Paying for mom's 90th birthday party
Q. My mother turns 90 this month. She said she wanted a party to celebrate the milestone. My three siblings are fine with carrying out her plan by helping with the invitations, finding a caterer, music, etc. I'm planning a surprise presentation for her to honor her artistry. We never discussed who would pay for all this but we all mentioned in passing, who will pay for all this?
My mother just announced she wanted to divide the cost between us four children. As much as I love my mother, I got a little miffed (OK ... a lot miffed) that I was being volun-told I'm paying for a quarter of the party. We all expected we would help cover the costs but not to this extent. I can barely afford the only vacations I've got planned this year, a total of two weekends! She can afford it: She just got a rather large inheritance and after years of saving and struggling she's now financially secure. Please help!
A. Confer with the other siblings, decide what you can pay toward the party, make that total your budget, then scale down your plans accordingly.
Then tell your mother what this Plan B is. The four of you together, as a united front.
And apologize to her, too, for not determining at the very start who would pay for what. It was a big mistake and it bit you all, your mother included.
If she doesn't like your Plan B, then she can volunteer her own funds for the upgrades she cares about.
That is, assuming you're not already too far along to make changes dramatic enough to save you real money. If that's the case, then the four of you need to go to your mother -- again, as a united front -- to explain that you mistakenly assumed you were all just the planners and she was paying the tab, and you would have had to stick to a limited budget and make very different decisions on food, music and guests to stay within it. Then say you'll gladly pay what you're able to but it won't be all of it. Then try to salvage all the goodwill you can the old-fashioned way, by apologizing once, kindly holding your line and waiting it out.
That, or the four of you eat the expense. I'm sorry.
Q. I say "sorry" a lot. Usually, I'm not taking blame for something I've done; instead, I'm expressing sympathy or concern -- "sorry" as shorthand for "I'm sorry you had a headache all day at work" or "I'm sorry traffic was so bad." My kids say I shouldn't say "sorry" so much because it sounds like I'm taking blame for something clearly not my fault.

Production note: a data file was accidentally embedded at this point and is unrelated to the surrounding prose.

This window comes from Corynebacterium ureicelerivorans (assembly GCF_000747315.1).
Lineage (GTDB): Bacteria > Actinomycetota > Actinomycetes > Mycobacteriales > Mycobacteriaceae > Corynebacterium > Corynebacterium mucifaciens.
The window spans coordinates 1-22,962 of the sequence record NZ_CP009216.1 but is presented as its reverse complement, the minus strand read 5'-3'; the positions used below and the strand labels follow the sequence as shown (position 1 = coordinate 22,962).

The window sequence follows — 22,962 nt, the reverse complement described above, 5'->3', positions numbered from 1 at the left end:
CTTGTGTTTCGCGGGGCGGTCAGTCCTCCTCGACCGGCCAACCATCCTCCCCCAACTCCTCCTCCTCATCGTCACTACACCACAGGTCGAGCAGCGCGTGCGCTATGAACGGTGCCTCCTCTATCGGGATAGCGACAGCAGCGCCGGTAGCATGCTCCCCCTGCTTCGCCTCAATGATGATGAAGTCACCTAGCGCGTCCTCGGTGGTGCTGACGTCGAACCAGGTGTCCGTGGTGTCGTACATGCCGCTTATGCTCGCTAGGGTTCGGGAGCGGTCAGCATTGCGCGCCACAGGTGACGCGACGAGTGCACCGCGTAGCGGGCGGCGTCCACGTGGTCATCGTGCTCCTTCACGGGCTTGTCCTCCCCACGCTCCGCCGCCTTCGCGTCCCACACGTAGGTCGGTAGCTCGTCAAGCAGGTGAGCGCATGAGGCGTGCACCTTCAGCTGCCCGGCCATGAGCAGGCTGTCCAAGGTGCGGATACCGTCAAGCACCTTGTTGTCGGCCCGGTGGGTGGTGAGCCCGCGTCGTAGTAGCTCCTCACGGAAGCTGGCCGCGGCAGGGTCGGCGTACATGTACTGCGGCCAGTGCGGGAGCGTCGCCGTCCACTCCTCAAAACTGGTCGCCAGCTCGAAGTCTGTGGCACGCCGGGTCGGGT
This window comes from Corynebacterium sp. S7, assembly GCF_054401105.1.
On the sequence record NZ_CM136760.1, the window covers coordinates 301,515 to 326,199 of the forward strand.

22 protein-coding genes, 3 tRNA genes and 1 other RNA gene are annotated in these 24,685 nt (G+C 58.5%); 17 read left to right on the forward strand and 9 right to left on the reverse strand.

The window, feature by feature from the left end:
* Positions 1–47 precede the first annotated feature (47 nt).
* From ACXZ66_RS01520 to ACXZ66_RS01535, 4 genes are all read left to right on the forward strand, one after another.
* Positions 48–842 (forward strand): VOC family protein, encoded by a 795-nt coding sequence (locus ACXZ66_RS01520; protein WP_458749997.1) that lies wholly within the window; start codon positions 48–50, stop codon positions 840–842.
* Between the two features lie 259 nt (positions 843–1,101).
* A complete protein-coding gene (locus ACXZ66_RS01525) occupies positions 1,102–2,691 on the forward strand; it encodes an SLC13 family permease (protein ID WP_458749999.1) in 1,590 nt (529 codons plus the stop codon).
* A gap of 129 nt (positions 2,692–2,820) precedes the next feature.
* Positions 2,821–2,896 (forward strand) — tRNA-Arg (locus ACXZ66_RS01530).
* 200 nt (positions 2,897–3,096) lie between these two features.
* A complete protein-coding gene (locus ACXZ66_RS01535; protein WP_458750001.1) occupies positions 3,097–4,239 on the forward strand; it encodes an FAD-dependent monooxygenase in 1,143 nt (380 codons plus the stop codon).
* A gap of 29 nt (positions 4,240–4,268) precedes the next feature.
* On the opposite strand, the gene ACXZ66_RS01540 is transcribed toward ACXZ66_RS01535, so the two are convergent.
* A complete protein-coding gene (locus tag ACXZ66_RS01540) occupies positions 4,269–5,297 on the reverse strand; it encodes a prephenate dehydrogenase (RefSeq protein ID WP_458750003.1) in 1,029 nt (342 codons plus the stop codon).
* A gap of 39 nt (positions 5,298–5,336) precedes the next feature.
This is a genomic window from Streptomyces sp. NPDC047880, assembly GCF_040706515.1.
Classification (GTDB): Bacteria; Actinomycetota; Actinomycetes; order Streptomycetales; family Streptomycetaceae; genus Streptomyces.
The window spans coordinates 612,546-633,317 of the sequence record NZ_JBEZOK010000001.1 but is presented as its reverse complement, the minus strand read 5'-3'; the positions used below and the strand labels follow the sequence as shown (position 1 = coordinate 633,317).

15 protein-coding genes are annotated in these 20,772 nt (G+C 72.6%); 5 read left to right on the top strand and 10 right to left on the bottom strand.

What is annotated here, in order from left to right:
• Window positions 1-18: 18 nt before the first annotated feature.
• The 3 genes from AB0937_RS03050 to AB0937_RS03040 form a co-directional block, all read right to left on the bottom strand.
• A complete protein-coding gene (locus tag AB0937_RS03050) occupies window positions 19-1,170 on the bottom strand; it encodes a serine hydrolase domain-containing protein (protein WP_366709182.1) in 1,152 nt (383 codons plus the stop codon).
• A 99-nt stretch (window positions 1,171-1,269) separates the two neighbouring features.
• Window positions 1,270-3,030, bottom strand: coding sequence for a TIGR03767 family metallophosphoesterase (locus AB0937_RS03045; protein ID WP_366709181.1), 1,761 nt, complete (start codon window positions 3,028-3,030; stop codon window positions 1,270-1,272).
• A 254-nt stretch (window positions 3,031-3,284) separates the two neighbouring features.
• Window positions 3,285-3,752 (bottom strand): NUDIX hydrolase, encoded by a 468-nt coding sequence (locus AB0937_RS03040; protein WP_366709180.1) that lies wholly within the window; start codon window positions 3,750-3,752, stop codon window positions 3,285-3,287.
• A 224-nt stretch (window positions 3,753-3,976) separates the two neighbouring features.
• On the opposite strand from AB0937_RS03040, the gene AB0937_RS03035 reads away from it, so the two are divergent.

Do you have a better suggestion to express sympathy in such instances? "Too bad" sounds flip and "That sucks" is usually too crude.
A. Hey, I just did the same thing in the previous answer.
So obviously I don't agree with your kids 100 percent that it's not a good thing to do. I trust people to recognize the difference between "I'm sorry" [I spilled coffee all over you] and "I'm sorry" [I said such a thoughtless thing] and "I'm sorry" [you had such a bad day]. Context can make the lines of responsibility clear enough for just about anyone to see.
Your kids have way more of your story than I do, though, and they're also probably and rightly being taught there can be larger power implications to subtle language choices, so I'll give them the benefit of the doubt that your sorries have become a habit worth breaking.
The easiest way to break it is to skip the shorthand and say what you mean: "I'm sorry traffic was so bad for you." "I'm sorry you felt sick all day." When that's too clunky -- most of the time, I imagine -- make your shorthand a little less short but a whole lot more accurate: "Oh, I'm sorry to hear that."
Q. I am retired at 60 due to a layoff at our firm. I was given a severance package. I decided to retire from the workforce and just enjoy life. I worked for 32 years and my husband and I are financially stable. He is also retired and 65.
I always get comments like, "What do you do all day," "You're too young to retire," and, "How can you afford it?" I would like some keen suggestions on how to answer those questions, which I find invasive.
A. Some people are nosy, yes. But some are just trying to make conversation, so why not give the latter a chance to come forward with a simple, "Why do you ask?"
You can have a light non-answer ready for when you feel grilled: "I'm enjoying life. That's my answer to anyone's questions." When it's a non sequitur, that's when it works the best.
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